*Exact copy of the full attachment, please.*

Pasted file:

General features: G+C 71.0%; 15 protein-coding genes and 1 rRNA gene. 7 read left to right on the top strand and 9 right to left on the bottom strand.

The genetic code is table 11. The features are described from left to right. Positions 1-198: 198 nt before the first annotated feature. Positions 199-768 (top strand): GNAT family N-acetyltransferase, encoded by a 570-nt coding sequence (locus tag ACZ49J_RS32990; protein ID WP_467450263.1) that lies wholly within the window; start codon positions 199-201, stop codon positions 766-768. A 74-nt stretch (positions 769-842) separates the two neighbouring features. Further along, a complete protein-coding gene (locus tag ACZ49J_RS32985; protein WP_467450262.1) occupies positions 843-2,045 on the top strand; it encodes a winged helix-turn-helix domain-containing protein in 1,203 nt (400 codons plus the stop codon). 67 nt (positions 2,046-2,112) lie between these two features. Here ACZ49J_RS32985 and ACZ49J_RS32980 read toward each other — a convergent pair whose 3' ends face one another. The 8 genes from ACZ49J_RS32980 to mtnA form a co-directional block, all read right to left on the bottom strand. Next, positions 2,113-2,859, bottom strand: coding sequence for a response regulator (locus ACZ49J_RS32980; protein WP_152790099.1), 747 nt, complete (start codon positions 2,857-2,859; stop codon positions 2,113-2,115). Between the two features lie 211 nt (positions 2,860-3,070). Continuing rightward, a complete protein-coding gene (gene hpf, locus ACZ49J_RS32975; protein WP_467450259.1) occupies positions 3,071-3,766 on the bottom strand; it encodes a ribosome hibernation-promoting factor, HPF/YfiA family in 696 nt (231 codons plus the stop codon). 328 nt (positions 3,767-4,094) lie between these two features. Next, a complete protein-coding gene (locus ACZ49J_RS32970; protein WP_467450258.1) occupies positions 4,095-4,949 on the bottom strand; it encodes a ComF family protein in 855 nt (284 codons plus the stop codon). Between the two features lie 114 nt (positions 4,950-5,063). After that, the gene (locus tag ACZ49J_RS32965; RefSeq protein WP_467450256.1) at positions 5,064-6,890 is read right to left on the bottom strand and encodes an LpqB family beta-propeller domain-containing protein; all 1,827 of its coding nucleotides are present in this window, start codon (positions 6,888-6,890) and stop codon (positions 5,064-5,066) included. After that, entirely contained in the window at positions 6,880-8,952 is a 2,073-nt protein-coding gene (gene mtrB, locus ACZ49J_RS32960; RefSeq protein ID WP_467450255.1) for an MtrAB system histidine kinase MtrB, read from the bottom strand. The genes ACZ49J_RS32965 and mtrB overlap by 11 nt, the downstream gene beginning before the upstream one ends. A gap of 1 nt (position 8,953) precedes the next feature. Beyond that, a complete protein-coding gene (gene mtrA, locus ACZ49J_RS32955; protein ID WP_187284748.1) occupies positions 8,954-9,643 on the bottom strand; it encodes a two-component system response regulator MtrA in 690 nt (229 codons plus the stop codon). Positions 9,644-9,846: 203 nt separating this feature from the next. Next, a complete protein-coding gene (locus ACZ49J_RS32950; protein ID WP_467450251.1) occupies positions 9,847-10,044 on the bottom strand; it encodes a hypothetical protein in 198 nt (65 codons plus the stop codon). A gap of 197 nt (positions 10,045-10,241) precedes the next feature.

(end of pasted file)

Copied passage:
General features: G+C 71.0%; 15 protein-coding genes and 1 rRNA gene. 7 read left to right on the top strand and 9 right to left on the bottom strand.

The genetic code is table 11. The features are described from left to right. Positions 1-198: 198 nt before the first annotated feature. Positions 199-768 (top strand): GNAT family N-acetyltransferase, encoded by a 570-nt coding sequence (locus tag ACZ49J_RS32990; protein ID WP_467450263.1) that lies wholly within the window; start codon positions 199-201, stop codon positions 766-768. A 74-nt stretch (positions 769-842) separates the two neighbouring features. Further along, a complete protein-coding gene (locus tag ACZ49J_RS32985; protein WP_467450262.1) occupies positions 843-2,045 on the top strand; it encodes a winged helix-turn-helix domain-containing protein in 1,203 nt (400 codons plus the stop codon). 67 nt (positions 2,046-2,112) lie between these two features. Here ACZ49J_RS32985 and ACZ49J_RS32980 read toward each other — a convergent pair whose 3' ends face one another. The 8 genes from ACZ49J_RS32980 to mtnA form a co-directional block, all read right to left on the bottom strand. Next, positions 2,113-2,859, bottom strand: coding sequence for a response regulator (locus ACZ49J_RS32980; protein WP_152790099.1), 747 nt, complete (start codon positions 2,857-2,859; stop codon positions 2,113-2,115). Between the two features lie 211 nt (positions 2,860-3,070). Continuing rightward, a complete protein-coding gene (gene hpf, locus ACZ49J_RS32975; protein WP_467450259.1) occupies positions 3,071-3,766 on the bottom strand; it encodes a ribosome hibernation-promoting factor, HPF/YfiA family in 696 nt (231 codons plus the stop codon). 328 nt (positions 3,767-4,094) lie between these two features. Next, a complete protein-coding gene (locus ACZ49J_RS32970; protein WP_467450258.1) occupies positions 4,095-4,949 on the bottom strand; it encodes a ComF family protein in 855 nt (284 codons plus the stop codon). Between the two features lie 114 nt (positions 4,950-5,063). After that, the gene (locus tag ACZ49J_RS32965; RefSeq protein WP_467450256.1) at positions 5,064-6,890 is read right to left on the bottom strand and encodes an LpqB family beta-propeller domain-containing protein; all 1,827 of its coding nucleotides are present in this window, start codon (positions 6,888-6,890) and stop codon (positions 5,064-5,066) included. After that, entirely contained in the window at positions 6,880-8,952 is a 2,073-nt protein-coding gene (gene mtrB, locus ACZ49J_RS32960; RefSeq protein ID WP_467450255.1) for an MtrAB system histidine kinase MtrB, read from the bottom strand. The genes ACZ49J_RS32965 and mtrB overlap by 11 nt, the downstream gene beginning before the upstream one ends. A gap of 1 nt (position 8,953) precedes the next feature. Beyond that, a complete protein-coding gene (gene mtrA, locus ACZ49J_RS32955; protein ID WP_187284748.1) occupies positions 8,954-9,643 on the bottom strand; it encodes a two-component system response regulator MtrA in 690 nt (229 codons plus the stop codon). Positions 9,644-9,846: 203 nt separating this feature from the next. Next, a complete protein-coding gene (locus ACZ49J_RS32950; protein ID WP_467450251.1) occupies positions 9,847-10,044 on the bottom strand; it encodes a hypothetical protein in 198 nt (65 codons plus the stop codon). A gap of 197 nt (positions 10,045-10,241) precedes the next feature.